While much about the actual fighting was out of their hands, this material shows how photography could be adapted, annotated and circulated in emotive ways that appealed to public opinion, seeking the justify an undeclared war in Malaya and instil a diminishing Empire with a sense of its own importance.

If you have any questions or comments about this research, please feel free to contact Maria Creech on Twitter at @MariaCreech10.

To find out more about The Central Office of Information and the 75th anniversary collaboration between The National Archives, Imperial War Museums and the British Film Institute, please see our introductory blog and follow our hashtag #COI75 on Twitter.


  1. Teng Phee, T. Behind Barbed Wire: Chinese New Villages during the Malayan Emergency, 1948-1960, (Strategic Information and Research Development Centre, 2020).
  2. Carruthers, S L Winning Hearts and Minds: British Governments, the Media and Colonial Counter-Insurgency 1944-60, (Leicester University Press, 1995).


  1. Richard says:

    An interesting and very informative.

    I recall the COI as the producer of the glossy brochures, and associated recruitment material for the armed forces as well as the familiar public information films.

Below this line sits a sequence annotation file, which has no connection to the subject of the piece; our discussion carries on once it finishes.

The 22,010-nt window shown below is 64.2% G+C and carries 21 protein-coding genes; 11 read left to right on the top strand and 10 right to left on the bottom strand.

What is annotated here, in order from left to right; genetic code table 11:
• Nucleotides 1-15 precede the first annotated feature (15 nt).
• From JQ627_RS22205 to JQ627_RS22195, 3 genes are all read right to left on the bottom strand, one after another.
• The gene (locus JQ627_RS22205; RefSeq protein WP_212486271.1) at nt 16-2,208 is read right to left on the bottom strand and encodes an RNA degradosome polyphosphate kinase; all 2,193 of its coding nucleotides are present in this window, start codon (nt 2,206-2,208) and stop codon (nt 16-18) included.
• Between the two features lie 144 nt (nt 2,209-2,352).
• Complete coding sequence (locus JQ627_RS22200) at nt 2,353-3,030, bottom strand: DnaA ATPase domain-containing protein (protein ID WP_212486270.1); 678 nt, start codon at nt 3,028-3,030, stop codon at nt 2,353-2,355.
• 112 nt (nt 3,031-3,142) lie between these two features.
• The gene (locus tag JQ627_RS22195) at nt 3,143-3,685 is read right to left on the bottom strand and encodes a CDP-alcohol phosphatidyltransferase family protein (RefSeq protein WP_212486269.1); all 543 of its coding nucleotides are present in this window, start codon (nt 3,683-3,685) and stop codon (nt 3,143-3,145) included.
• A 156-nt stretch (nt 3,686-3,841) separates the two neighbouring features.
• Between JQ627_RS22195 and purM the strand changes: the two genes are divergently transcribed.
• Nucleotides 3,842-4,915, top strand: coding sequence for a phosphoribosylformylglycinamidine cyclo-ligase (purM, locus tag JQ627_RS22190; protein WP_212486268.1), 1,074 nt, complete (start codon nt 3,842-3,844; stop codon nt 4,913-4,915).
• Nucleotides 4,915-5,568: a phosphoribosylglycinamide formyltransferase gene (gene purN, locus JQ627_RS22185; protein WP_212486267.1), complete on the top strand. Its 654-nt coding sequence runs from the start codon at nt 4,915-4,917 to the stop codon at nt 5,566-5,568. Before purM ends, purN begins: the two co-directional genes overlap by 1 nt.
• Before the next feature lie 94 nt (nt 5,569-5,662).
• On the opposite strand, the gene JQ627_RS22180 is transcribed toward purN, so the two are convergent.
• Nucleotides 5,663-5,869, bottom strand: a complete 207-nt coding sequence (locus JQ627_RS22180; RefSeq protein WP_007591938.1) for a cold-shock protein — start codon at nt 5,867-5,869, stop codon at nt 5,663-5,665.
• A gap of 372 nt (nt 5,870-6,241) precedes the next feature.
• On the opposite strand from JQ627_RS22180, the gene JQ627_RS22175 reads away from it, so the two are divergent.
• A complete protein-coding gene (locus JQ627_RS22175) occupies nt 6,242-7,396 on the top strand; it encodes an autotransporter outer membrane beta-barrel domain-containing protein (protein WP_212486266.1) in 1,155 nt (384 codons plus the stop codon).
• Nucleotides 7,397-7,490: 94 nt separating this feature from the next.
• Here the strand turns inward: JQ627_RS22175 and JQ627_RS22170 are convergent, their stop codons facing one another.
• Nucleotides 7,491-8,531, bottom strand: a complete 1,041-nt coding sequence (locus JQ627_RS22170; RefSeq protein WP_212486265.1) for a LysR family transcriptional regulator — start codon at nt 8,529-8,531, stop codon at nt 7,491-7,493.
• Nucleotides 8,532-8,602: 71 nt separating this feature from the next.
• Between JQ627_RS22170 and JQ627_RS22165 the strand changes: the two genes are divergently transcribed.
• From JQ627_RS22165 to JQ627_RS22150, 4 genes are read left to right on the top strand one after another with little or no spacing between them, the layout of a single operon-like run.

Although outside the scope of this post, did COI produce similar material for other conflicts, such as the Troubles in Northern Ireland – where the term ‘Bandit Country was used to describe areas of South Armagh where the Irish Republican Army (IRA) and its vari splinter groups (such as the Provisional IRA -PIRA) operated, at times to devastating effect?

  2. Hamish says:

    The excellent book “War of the Running Dogs” by Noel Barber gives a greater sense of clarity to the issue. Referring to Communist Terrorists (CTs) throughout, Barber illustrates how the insurgency by Chin Peng’s Malayan Communist laid the basis of ethnic strife as the majority Chinese communists, with support from the fledgling PRC sought to destabilize the transition of power from the United Kingdom’s colonial administration to a multi-ethnic Malaya.

    Whilst the term squatter might be seen as offensive, it is quite accurate in terms of the land on which they lived and the New Villages, or Kampung Baru (in stark contrast to the Strategic Hamlets in Vietnam) were very successful at preventing supplies reaching the CTs. It’s also very important to note that the insurgency continued in one form or another until the 1980s, and that it threatened first independent Malaya after Merdeka, and then Malaysia.